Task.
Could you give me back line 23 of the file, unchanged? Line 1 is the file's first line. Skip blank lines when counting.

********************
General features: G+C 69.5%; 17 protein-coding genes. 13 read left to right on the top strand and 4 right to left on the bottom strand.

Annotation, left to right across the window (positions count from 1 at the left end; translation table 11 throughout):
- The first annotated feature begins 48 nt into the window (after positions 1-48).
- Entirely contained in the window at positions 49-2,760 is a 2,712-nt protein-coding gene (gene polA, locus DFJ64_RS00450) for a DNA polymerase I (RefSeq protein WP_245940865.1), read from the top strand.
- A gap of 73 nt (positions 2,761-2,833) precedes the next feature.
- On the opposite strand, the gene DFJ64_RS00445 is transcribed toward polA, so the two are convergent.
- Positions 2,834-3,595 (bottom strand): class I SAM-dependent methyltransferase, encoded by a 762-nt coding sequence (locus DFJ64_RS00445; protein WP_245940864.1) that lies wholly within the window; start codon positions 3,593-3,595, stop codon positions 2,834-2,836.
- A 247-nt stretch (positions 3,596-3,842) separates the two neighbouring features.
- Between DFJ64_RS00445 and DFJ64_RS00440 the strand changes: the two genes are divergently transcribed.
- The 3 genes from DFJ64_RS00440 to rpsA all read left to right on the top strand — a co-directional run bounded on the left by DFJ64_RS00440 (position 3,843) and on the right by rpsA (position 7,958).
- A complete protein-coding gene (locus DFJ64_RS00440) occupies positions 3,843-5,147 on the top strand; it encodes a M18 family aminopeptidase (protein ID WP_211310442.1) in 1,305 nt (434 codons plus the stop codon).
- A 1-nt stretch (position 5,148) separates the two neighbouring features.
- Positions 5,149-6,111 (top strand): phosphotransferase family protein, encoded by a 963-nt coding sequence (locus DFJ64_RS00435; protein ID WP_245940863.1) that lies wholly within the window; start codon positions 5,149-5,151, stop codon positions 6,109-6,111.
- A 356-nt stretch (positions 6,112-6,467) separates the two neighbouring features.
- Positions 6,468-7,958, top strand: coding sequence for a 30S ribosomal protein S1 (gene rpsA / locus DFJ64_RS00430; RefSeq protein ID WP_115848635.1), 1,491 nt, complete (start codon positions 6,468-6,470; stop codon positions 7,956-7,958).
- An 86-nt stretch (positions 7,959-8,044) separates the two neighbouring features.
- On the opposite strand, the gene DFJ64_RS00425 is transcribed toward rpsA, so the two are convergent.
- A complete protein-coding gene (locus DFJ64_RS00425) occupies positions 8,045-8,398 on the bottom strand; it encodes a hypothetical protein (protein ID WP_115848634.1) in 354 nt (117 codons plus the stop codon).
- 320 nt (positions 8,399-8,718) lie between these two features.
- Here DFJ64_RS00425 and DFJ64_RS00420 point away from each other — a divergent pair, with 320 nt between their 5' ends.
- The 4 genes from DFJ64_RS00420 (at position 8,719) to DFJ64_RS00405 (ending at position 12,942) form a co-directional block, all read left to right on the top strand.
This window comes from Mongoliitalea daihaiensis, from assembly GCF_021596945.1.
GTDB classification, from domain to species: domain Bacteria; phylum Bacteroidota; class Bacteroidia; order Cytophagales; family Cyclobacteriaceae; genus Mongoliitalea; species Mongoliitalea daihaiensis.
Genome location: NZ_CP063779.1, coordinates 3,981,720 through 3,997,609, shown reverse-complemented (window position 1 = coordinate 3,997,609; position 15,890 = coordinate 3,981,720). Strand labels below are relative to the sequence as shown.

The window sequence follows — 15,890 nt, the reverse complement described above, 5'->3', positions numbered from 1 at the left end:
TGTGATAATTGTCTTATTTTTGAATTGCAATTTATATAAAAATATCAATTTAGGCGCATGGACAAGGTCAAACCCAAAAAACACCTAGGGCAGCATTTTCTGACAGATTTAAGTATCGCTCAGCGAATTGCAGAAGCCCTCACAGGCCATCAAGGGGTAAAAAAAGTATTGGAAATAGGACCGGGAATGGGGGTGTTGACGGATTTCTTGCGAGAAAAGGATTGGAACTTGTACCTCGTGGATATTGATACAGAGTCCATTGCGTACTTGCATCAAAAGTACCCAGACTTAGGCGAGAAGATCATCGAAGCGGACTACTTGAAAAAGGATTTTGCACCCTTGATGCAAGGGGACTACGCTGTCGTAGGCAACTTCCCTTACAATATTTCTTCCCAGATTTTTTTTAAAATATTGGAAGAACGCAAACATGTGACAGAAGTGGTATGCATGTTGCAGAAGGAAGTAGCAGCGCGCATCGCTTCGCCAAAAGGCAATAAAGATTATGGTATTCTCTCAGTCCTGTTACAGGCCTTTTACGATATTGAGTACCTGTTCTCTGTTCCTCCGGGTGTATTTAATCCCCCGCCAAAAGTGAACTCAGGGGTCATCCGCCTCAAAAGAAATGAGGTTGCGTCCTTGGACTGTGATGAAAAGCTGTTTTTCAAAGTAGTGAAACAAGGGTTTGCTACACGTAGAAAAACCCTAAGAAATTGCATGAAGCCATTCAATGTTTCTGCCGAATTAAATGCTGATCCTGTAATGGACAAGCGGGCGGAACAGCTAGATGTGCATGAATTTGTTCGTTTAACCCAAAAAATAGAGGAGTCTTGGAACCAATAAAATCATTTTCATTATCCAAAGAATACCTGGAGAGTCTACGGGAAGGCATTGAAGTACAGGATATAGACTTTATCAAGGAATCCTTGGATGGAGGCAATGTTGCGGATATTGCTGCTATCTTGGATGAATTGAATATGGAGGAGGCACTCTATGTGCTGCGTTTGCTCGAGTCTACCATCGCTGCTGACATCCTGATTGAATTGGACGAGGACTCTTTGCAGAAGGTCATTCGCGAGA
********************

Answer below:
GTDB classification, from domain to species: domain Bacteria; phylum Bacteroidota; class Bacteroidia; order Cytophagales; family Cyclobacteriaceae; genus Mongoliitalea; species Mongoliitalea daihaiensis.